Essay on Nike and Labor Laws (Nike Inc. vs. Kasky)
Number of words: 864
After a barrage of assertions that the company was abusing and underpaying employees at its international manufacturing locations, Nike was forced to defend itself in 1996. Nike responded to the allegations by taking a number of steps doing press releases among others. Furthermore, the Nike Corporation commissioned an investigation into labor conditions at Nike manufacturing plants by former United Nations Ambassador Andrew Young in 1997 as an additional measure. After touring 12 facilities, Young wrote in his report that he found “no evidence of widespread abuse or exploitation of workers,” though he did hear “positive comments about working conditions in the factories.”
Nike was sued in April 1998 by a California resident named Marc Kasky, who accused the company of engaging in bigoted and misleading businesses that were in desecration of the state’s False Advertising Law and Unfair Competition Law. Nike was found not guilty of the charges. Nike was found to have violated both of these statutes. According to Kasky, “Nike made a number of misleading representations and/or major omissions of fact” about the labor circumstances under which its goods were created to “maintain and/or increase its sales.” Nike was sued by Kasky for defamation. He claimed that he had suffered “no loss or damages of any kind whatsoever,” and that he had filed the complaint “on behalf of the General Public of the State of California, based on information and belief” in order to bring the case. It was Nike that filed an objection to Kasky’s complaint, appealing that the lawsuit was striped by the First Amendment and should be dismissed. When the demurrer was upheld, there was no time to file an amendment, and the case was dismissed by the trial court on that basis. A petition for judicial review was filed, and the California Court of Appeal upheld the decision, ruling that Nike’s claims were correct. The respondent’s second argument, that the trial court made a mistake by denying him leave to amend his complaint, was rejected by the California Court of Appeal, which determined that there was “no reasonable possibility” that the trial court made a mistake.
As a result, the case was appealed to the higher court, which inverted the decision by the lower courts and returned the case to the lower court for further consideration of the evidence. The court determined that “the messages in question are commercial speech” because they were directed at the general public and provided information about Nike’s business operations in order to encourage the purchase of their products. Despite this, according to a spokesman for the court, the lawsuit was still in its early stages, and the question of whether any misleading promises were made was still up for debate and had not yet been resolved. According to the petition, two issues were raised: the first was whether an organization partaking in a public debate could be held liable for accurate imprecisions on the basis that its remarks were “commercial speech,” and the second was whether such remarks “could affect consumers’ opinions about the business as a good corporate citizen and thereby affect their purchasing decisions.” The second question was whether the Supreme Court of California was correct in asserting that the remarks constituted commercial speech. Ultimately, it was determined that Kasky’s legal claims were founded on nine specific examples of Nike’s communications, which were taken into consideration by the California Supreme Court in reaching its decision in the case.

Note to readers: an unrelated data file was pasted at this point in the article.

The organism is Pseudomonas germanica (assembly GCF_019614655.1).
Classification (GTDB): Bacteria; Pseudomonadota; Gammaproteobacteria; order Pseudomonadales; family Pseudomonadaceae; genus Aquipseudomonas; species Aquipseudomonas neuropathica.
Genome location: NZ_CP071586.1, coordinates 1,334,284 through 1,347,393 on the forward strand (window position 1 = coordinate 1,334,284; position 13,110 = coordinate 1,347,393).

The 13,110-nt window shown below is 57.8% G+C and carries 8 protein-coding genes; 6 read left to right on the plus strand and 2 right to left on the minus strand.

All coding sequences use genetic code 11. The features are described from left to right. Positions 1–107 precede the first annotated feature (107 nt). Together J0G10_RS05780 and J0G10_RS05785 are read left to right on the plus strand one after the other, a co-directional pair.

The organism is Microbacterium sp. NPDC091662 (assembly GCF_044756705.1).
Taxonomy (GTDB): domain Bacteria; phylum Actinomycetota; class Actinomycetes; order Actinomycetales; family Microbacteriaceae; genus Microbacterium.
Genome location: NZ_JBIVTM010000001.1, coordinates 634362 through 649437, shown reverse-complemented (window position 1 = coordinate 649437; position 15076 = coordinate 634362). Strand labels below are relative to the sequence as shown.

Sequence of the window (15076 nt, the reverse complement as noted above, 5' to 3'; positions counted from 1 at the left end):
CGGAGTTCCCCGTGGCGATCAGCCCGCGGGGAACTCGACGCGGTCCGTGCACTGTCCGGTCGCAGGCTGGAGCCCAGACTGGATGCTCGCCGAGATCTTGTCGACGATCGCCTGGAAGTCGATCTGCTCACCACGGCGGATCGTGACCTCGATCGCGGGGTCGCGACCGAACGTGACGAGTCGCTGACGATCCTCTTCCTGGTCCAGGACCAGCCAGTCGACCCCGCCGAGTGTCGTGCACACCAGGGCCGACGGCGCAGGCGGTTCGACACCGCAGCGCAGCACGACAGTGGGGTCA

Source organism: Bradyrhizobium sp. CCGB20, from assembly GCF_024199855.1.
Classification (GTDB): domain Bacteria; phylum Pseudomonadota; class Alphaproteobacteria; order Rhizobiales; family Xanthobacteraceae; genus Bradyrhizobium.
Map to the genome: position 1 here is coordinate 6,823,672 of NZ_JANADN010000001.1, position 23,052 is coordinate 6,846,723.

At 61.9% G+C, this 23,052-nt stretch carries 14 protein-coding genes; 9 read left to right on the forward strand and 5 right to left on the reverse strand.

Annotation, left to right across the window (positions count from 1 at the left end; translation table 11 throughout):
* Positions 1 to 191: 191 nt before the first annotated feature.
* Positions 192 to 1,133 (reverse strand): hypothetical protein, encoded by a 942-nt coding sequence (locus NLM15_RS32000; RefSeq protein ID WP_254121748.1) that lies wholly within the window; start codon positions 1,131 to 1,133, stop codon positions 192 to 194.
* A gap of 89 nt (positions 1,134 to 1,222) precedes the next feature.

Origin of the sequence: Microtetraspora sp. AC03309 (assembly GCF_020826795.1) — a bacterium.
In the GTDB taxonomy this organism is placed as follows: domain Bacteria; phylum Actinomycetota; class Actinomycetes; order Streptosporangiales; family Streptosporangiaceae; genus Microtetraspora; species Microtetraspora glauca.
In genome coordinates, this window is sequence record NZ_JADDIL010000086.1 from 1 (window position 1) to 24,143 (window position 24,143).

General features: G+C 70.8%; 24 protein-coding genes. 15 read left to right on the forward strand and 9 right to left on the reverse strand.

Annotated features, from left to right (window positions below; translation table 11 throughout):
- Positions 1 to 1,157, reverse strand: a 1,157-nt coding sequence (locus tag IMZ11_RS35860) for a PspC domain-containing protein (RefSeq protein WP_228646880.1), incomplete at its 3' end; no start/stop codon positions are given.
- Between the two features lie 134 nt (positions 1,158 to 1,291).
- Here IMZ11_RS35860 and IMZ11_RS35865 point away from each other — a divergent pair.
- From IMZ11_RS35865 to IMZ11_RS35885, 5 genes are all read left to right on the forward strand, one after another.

A federal issue was “finally decided” by the Supreme Court of California after much deliberation and deliberation, and that issue was whether the First Amendment protects speech from being challenged in court because it is “false or misleading.” Following the ruling by the California Supreme Court, Nike filed an appeal with the United States Supreme Court, which agreed to hear the case after deliberating for several months. All along, the Bush administration and business organizations backed Nike, claiming that if Kasky was successful, it would have a chilling effect on how companies portrayed themselves in the marketplace. Companies such as Nike and other multinational corporations should be held to a higher standard of honesty, according to the groups that advocated for greater corporate accountability.
In the aftermath, Nike was faced with the prospect of a lengthy and expensive courtroom battle, not to mention the negative publicity that would accompany the proceedings. If the case had been broadcast, it would almost certainly have been portrayed as a battle between Kasky, the lone campaigner for justice for people in the Third World, and the vast corporate machine. It was the Supreme Court of the United States that made the decision in this case in 2003, ruling that the Court had granted certiorari in an imprudent manner and dismissing the case, thereby effectively upholding the decision by the California Supreme Court of Appeal on the merits. Following several years of negotiations, they reached a settlement and agreed to pay approximately $1.5 million to the Fair Labor Association, which is responsible for monitoring employers’ treatment of their employees.
Nike, Inc. v. Kasky, 539 U.S. 654 (2003). (n.d.). Justia Law. Retrieved September 27, 2021, from https://supreme.justia.com/cases/federal/us/539/654/